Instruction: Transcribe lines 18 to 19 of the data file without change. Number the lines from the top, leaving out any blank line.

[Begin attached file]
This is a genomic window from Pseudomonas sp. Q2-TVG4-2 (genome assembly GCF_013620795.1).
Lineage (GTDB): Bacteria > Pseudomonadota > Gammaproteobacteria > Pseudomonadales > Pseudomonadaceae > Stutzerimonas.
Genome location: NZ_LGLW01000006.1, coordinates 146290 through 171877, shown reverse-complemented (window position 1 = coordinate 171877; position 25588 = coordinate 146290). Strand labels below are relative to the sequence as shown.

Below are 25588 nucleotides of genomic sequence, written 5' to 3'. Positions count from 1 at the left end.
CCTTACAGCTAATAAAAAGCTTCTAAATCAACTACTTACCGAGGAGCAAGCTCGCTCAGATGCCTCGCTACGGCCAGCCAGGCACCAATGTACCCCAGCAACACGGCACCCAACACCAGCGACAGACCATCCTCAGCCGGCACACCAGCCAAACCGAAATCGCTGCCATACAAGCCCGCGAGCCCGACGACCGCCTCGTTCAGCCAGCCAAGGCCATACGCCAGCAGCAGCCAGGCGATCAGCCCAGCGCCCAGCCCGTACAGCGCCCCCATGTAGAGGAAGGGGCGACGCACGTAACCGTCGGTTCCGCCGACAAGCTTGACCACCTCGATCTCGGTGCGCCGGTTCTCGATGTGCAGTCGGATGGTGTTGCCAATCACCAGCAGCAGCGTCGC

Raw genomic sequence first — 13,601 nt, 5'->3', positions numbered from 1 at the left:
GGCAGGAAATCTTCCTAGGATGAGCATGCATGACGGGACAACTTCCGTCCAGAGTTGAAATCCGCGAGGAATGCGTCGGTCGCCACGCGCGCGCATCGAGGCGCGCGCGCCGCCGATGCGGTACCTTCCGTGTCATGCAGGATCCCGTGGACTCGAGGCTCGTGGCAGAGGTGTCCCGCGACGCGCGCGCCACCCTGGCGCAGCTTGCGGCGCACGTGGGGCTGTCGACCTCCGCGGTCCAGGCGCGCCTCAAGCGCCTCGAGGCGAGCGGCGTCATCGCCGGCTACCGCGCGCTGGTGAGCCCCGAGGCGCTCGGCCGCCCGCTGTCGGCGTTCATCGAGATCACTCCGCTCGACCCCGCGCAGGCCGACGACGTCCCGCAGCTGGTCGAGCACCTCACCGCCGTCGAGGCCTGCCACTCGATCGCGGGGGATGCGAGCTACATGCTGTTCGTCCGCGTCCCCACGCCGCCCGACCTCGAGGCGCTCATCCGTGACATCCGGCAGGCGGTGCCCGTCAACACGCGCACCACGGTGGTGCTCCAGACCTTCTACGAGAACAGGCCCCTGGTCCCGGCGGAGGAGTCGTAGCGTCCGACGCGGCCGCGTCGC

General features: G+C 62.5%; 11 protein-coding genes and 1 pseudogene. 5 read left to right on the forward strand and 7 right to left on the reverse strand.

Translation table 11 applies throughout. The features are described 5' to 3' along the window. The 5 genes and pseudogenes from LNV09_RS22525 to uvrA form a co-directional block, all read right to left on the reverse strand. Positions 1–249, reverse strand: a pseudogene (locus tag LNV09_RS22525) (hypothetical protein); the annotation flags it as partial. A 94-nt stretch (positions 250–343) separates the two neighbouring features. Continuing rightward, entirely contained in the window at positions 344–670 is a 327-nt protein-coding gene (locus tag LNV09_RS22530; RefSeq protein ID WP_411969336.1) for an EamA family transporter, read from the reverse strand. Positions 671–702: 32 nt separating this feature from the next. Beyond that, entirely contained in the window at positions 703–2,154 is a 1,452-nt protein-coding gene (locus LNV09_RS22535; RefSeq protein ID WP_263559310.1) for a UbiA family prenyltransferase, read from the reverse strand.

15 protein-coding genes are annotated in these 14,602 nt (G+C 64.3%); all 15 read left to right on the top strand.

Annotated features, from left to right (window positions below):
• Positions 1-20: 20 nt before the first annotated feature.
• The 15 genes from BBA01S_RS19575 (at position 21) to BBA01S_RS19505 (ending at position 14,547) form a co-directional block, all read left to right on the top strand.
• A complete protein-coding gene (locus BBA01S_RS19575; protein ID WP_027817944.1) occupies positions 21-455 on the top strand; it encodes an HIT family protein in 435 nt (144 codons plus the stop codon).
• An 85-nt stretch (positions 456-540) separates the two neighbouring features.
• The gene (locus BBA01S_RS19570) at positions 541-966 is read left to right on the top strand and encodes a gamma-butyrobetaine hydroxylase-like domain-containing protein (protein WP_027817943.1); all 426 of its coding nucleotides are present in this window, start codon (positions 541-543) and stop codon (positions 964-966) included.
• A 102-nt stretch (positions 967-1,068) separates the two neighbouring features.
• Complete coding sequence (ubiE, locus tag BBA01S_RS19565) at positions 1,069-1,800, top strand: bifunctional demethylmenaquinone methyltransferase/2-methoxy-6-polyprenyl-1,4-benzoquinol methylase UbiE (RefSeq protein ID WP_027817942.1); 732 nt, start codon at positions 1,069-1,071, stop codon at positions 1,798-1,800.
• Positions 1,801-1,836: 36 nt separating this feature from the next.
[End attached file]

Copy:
• Complete coding sequence (ubiE, locus tag BBA01S_RS19565) at positions 1,069-1,800, top strand: bifunctional demethylmenaquinone methyltransferase/2-methoxy-6-polyprenyl-1,4-benzoquinol methylase UbiE (RefSeq protein ID WP_027817942.1); 732 nt, start codon at positions 1,069-1,071, stop codon at positions 1,798-1,800.
• Positions 1,801-1,836: 36 nt separating this feature from the next.